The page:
Did you know

Thai dishes reflect the influence of China in its use of the wok, noodles, and tofu as well as India in its many curries. What sets it apart is the lightness of the dishes, liberal use of aromatics and strong interplay of sweet, sour, salty and spicy.

 

As such, you will find liberal use of herbs; lemon grass, cilantro, basil, mint, and items such as nam pla (fish sauce), galangal (ginger family), tamarind, kaffir lime, shrimp paste and palm sugar. Thai curries are typically coconut milk based.

 

Fun Facts

Thai chili peppers feature in many dishes and are quite a bit spicier than jalapenos so definitely ask your server if you are don't enjoy very spicy food.

There are 187 historic and current varieties of kimchi.

Thai

What to eat

Tom yam is the quintessential Thai dish, a soup that is sour, salty, spicy and fragrant. The prawn version is the original but it's often offered with chicken and with coconut milk too.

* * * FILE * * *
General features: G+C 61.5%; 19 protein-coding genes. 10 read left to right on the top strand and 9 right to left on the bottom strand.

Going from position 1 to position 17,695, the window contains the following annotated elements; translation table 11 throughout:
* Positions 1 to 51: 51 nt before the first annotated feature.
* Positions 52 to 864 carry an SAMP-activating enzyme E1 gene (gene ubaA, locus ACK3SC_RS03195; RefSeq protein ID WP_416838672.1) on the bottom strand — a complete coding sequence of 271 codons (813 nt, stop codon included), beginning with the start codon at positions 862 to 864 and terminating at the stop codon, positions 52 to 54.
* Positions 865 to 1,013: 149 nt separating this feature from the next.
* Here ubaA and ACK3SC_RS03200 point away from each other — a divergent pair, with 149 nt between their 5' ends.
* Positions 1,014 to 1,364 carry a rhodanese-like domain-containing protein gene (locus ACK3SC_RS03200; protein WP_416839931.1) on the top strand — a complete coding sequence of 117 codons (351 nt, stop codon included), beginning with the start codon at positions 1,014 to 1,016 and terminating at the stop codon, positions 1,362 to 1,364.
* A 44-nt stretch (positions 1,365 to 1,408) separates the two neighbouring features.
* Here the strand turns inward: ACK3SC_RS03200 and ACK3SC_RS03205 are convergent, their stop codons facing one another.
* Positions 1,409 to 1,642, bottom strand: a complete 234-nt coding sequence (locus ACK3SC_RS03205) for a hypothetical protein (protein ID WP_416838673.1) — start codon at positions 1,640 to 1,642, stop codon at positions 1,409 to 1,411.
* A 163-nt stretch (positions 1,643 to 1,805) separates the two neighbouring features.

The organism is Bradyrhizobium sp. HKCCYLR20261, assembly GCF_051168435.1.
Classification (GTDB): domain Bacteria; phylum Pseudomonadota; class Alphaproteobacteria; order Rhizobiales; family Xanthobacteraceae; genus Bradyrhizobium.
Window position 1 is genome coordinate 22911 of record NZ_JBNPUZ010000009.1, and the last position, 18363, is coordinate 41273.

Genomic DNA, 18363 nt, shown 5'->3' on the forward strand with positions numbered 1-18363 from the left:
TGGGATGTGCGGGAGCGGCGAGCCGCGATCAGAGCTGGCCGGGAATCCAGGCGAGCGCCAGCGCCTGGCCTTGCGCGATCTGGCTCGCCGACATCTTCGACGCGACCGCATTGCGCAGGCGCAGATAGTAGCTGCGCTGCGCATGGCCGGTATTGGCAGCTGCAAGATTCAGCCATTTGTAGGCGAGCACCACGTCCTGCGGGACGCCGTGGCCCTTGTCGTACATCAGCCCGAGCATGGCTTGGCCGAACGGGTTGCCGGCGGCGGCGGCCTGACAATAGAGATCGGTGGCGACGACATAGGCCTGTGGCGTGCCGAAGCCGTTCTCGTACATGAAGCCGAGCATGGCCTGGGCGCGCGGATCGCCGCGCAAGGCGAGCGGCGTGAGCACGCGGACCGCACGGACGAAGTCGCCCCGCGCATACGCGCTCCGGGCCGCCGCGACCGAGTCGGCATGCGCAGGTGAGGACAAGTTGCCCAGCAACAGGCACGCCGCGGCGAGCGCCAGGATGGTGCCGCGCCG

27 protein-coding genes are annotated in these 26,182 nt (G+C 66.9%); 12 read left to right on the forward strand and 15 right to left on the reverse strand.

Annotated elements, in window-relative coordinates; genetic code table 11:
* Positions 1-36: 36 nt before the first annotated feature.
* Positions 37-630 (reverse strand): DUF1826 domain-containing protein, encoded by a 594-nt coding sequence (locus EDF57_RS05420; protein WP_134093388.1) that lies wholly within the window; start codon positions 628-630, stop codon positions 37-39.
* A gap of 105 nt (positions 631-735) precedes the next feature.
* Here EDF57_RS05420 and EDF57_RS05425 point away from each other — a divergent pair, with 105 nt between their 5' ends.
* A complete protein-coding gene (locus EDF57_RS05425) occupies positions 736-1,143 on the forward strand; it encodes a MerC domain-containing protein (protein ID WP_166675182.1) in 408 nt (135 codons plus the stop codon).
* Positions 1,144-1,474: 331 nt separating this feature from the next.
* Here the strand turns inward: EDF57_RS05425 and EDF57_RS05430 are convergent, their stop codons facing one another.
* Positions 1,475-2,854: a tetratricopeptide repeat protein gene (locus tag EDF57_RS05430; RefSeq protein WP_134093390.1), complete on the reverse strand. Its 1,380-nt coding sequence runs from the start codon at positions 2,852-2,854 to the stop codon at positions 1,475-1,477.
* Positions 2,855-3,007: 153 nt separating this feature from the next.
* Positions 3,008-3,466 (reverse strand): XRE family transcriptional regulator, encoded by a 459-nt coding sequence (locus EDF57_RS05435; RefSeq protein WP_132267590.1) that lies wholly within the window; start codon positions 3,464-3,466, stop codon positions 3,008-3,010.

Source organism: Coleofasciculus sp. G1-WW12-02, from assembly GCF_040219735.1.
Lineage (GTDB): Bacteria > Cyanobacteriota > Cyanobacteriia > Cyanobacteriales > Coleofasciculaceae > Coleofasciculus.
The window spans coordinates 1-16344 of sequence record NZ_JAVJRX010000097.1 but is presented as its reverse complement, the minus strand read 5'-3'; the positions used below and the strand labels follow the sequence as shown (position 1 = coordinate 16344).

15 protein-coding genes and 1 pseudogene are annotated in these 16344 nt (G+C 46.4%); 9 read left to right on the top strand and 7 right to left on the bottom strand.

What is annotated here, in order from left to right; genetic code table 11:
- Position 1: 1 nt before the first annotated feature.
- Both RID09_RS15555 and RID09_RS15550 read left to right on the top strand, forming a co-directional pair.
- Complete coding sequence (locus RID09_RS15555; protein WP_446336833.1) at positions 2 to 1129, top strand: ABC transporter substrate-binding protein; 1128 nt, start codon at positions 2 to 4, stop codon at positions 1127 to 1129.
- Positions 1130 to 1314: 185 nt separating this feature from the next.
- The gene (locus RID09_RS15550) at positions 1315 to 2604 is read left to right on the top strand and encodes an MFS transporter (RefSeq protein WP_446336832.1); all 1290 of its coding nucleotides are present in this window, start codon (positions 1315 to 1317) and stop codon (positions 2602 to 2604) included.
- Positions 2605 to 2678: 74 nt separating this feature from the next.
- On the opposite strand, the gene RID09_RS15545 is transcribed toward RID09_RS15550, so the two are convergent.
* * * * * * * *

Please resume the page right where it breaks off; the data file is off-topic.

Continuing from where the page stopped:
Pad Thai is the next well known dish;  thin rice noodles stir fried with eggs, onions, and beansprouts, topped with fish sauce, finely grounded peanuts, and chili powder. In the mood for something different? Try the basil noodles.

 

Thai curries are commonly categorized by color; green, red and yellow. They typically have the same base and are differentiated by the prominence of green or red chillies and turmeric, respectively. Try the panang curry for something milder in taste.

 

Thai desserts are typically coconut based and not often offered in American restaurants because they take long to make. So if you see something on the menu, try it!

Thai Restaurants Below:

Talād Thai & Lao Street Food

 

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